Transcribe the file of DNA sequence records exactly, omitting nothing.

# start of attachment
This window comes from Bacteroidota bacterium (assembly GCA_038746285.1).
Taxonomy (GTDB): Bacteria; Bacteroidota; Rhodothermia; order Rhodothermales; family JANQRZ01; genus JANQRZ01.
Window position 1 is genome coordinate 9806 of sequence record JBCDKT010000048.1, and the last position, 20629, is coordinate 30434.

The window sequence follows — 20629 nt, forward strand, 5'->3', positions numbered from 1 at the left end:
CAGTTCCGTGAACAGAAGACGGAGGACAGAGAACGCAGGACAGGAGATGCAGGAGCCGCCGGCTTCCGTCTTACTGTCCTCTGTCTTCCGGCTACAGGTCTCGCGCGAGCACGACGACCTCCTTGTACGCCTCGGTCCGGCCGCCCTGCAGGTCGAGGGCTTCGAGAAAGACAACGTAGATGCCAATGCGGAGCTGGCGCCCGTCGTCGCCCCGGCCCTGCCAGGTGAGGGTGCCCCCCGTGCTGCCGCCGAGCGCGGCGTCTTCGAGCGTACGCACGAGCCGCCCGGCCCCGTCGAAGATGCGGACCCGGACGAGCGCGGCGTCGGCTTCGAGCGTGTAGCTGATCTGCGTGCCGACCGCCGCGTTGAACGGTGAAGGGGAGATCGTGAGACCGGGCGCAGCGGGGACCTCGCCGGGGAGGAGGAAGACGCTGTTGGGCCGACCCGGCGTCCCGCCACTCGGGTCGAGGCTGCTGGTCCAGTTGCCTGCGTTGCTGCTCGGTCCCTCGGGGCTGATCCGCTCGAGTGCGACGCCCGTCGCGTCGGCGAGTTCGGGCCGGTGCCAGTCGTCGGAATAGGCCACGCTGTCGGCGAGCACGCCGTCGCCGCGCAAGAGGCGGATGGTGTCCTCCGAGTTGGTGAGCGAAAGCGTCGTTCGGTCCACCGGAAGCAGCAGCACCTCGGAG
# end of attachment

This window comes from Bacteroidota bacterium (assembly GCA_038746285.1).
Taxonomy (GTDB): Bacteria; Bacteroidota; Rhodothermia; order Rhodothermales; family JANQRZ01; genus JANQRZ01.
Window position 1 is genome coordinate 9806 of sequence record JBCDKT010000048.1, and the last position, 20629, is coordinate 30434.

The window sequence follows — 20629 nt, forward strand, 5'->3', positions numbered from 1 at the left end:
CAGTTCCGTGAACAGAAGACGGAGGACAGAGAACGCAGGACAGGAGATGCAGGAGCCGCCGGCTTCCGTCTTACTGTCCTCTGTCTTCCGGCTACAGGTCTCGCGCGAGCACGACGACCTCCTTGTACGCCTCGGTCCGGCCGCCCTGCAGGTCGAGGGCTTCGAGAAAGACAACGTAGATGCCAATGCGGAGCTGGCGCCCGTCGTCGCCCCGGCCCTGCCAGGTGAGGGTGCCCCCCGTGCTGCCGCCGAGCGCGGCGTCTTCGAGCGTACGCACGAGCCGCCCGGCCCCGTCGAAGATGCGGACCCGGACGAGCGCGGCGTCGGCTTCGAGCGTGTAGCTGATCTGCGTGCCGACCGCCGCGTTGAACGGTGAAGGGGAGATCGTGAGACCGGGCGCAGCGGGGACCTCGCCGGGGAGGAGGAAGACGCTGTTGGGCCGACCCGGCGTCCCGCCACTCGGGTCGAGGCTGCTGGTCCAGTTGCCTGCGTTGCTGCTCGGTCCCTCGGGGCTGATCCGCTCGAGTGCGACGCCCGTCGCGTCGGCGAGTTCGGGCCGGTGCCAGTCGTCGGAATAGGCCACGCTGTCGGCGAGCACGCCGTCGCCGCGCAAGAGGCGGATGGTGTCCTCCGAGTTGGTGAGCGAAAGCGTCGTTCGGTCCACCGGAAGCAGCAGCACCTCGGAG